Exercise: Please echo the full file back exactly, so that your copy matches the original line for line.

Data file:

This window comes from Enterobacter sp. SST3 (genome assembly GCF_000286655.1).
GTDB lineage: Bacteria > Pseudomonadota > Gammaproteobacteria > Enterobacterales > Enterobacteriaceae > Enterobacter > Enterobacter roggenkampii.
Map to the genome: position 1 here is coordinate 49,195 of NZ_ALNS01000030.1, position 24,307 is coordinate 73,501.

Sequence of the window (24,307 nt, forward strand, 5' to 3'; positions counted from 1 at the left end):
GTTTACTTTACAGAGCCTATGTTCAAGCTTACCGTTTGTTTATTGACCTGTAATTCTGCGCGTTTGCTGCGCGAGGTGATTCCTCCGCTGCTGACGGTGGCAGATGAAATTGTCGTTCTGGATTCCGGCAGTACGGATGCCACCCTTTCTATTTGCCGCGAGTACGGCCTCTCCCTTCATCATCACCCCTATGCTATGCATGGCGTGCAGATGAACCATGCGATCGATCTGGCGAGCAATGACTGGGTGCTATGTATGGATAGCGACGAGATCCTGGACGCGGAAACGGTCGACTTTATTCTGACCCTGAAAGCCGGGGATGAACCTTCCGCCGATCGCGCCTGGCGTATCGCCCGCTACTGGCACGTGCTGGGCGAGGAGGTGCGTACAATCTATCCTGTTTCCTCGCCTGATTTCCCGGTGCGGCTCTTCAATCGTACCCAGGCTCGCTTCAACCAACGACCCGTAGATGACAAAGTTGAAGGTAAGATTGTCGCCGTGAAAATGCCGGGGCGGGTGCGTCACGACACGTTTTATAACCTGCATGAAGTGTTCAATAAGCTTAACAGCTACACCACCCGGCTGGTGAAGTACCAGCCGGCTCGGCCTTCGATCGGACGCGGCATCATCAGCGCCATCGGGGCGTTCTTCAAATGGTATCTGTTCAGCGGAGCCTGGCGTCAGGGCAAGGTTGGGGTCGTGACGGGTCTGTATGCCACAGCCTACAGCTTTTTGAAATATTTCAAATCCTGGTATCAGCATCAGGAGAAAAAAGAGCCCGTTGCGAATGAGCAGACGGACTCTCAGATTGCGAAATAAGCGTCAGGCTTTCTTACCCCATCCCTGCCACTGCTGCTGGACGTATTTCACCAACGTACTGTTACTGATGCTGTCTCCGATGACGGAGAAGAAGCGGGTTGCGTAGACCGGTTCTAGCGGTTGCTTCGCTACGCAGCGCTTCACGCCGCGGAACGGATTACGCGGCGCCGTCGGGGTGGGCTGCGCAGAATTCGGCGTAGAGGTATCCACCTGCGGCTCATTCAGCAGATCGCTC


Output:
This window comes from Enterobacter sp. SST3 (genome assembly GCF_000286655.1).
GTDB lineage: Bacteria > Pseudomonadota > Gammaproteobacteria > Enterobacterales > Enterobacteriaceae > Enterobacter > Enterobacter roggenkampii.
Map to the genome: position 1 here is coordinate 49,195 of NZ_ALNS01000030.1, position 24,307 is coordinate 73,501.

Sequence of the window (24,307 nt, forward strand, 5' to 3'; positions counted from 1 at the left end):
GTTTACTTTACAGAGCCTATGTTCAAGCTTACCGTTTGTTTATTGACCTGTAATTCTGCGCGTTTGCTGCGCGAGGTGATTCCTCCGCTGCTGACGGTGGCAGATGAAATTGTCGTTCTGGATTCCGGCAGTACGGATGCCACCCTTTCTATTTGCCGCGAGTACGGCCTCTCCCTTCATCATCACCCCTATGCTATGCATGGCGTGCAGATGAACCATGCGATCGATCTGGCGAGCAATGACTGGGTGCTATGTATGGATAGCGACGAGATCCTGGACGCGGAAACGGTCGACTTTATTCTGACCCTGAAAGCCGGGGATGAACCTTCCGCCGATCGCGCCTGGCGTATCGCCCGCTACTGGCACGTGCTGGGCGAGGAGGTGCGTACAATCTATCCTGTTTCCTCGCCTGATTTCCCGGTGCGGCTCTTCAATCGTACCCAGGCTCGCTTCAACCAACGACCCGTAGATGACAAAGTTGAAGGTAAGATTGTCGCCGTGAAAATGCCGGGGCGGGTGCGTCACGACACGTTTTATAACCTGCATGAAGTGTTCAATAAGCTTAACAGCTACACCACCCGGCTGGTGAAGTACCAGCCGGCTCGGCCTTCGATCGGACGCGGCATCATCAGCGCCATCGGGGCGTTCTTCAAATGGTATCTGTTCAGCGGAGCCTGGCGTCAGGGCAAGGTTGGGGTCGTGACGGGTCTGTATGCCACAGCCTACAGCTTTTTGAAATATTTCAAATCCTGGTATCAGCATCAGGAGAAAAAAGAGCCCGTTGCGAATGAGCAGACGGACTCTCAGATTGCGAAATAAGCGTCAGGCTTTCTTACCCCATCCCTGCCACTGCTGCTGGACGTATTTCACCAACGTACTGTTACTGATGCTGTCTCCGATGACGGAGAAGAAGCGGGTTGCGTAGACCGGTTCTAGCGGTTGCTTCGCTACGCAGCGCTTCACGCCGCGGAACGGATTACGCGGCGCCGTCGGGGTGGGCTGCGCAGAATTCGGCGTAGAGGTATCCACCTGCGGCTCATTCAGCAGATCGCTC